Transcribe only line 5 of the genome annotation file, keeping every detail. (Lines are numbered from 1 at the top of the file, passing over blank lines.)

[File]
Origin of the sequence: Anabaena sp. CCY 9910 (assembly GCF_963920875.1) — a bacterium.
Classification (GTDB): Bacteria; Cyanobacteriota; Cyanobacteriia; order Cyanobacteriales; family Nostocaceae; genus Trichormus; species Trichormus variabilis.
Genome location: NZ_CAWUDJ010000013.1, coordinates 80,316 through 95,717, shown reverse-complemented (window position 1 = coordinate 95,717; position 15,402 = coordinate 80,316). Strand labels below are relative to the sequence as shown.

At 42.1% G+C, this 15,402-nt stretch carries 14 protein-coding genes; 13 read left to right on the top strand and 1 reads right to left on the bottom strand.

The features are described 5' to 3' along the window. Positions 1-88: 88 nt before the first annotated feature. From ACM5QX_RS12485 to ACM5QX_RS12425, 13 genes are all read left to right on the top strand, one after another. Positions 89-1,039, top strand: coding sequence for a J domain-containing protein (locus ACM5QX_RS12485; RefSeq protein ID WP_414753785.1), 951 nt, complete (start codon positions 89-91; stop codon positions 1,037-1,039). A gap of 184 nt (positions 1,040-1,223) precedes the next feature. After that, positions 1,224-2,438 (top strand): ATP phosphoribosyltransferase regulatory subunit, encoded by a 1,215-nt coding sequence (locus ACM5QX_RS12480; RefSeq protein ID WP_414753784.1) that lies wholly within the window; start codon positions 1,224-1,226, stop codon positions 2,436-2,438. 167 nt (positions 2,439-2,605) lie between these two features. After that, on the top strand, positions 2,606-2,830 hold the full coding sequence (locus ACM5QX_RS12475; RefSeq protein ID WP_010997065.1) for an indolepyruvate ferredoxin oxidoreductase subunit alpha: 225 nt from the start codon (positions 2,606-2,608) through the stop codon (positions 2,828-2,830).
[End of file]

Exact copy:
The features are described 5' to 3' along the window. Positions 1-88: 88 nt before the first annotated feature. From ACM5QX_RS12485 to ACM5QX_RS12425, 13 genes are all read left to right on the top strand, one after another. Positions 89-1,039, top strand: coding sequence for a J domain-containing protein (locus ACM5QX_RS12485; RefSeq protein ID WP_414753785.1), 951 nt, complete (start codon positions 89-91; stop codon positions 1,037-1,039). A gap of 184 nt (positions 1,040-1,223) precedes the next feature. After that, positions 1,224-2,438 (top strand): ATP phosphoribosyltransferase regulatory subunit, encoded by a 1,215-nt coding sequence (locus ACM5QX_RS12480; RefSeq protein ID WP_414753784.1) that lies wholly within the window; start codon positions 1,224-1,226, stop codon positions 2,436-2,438. 167 nt (positions 2,439-2,605) lie between these two features. After that, on the top strand, positions 2,606-2,830 hold the full coding sequence (locus ACM5QX_RS12475; RefSeq protein ID WP_010997065.1) for an indolepyruvate ferredoxin oxidoreductase subunit alpha: 225 nt from the start codon (positions 2,606-2,608) through the stop codon (positions 2,828-2,830).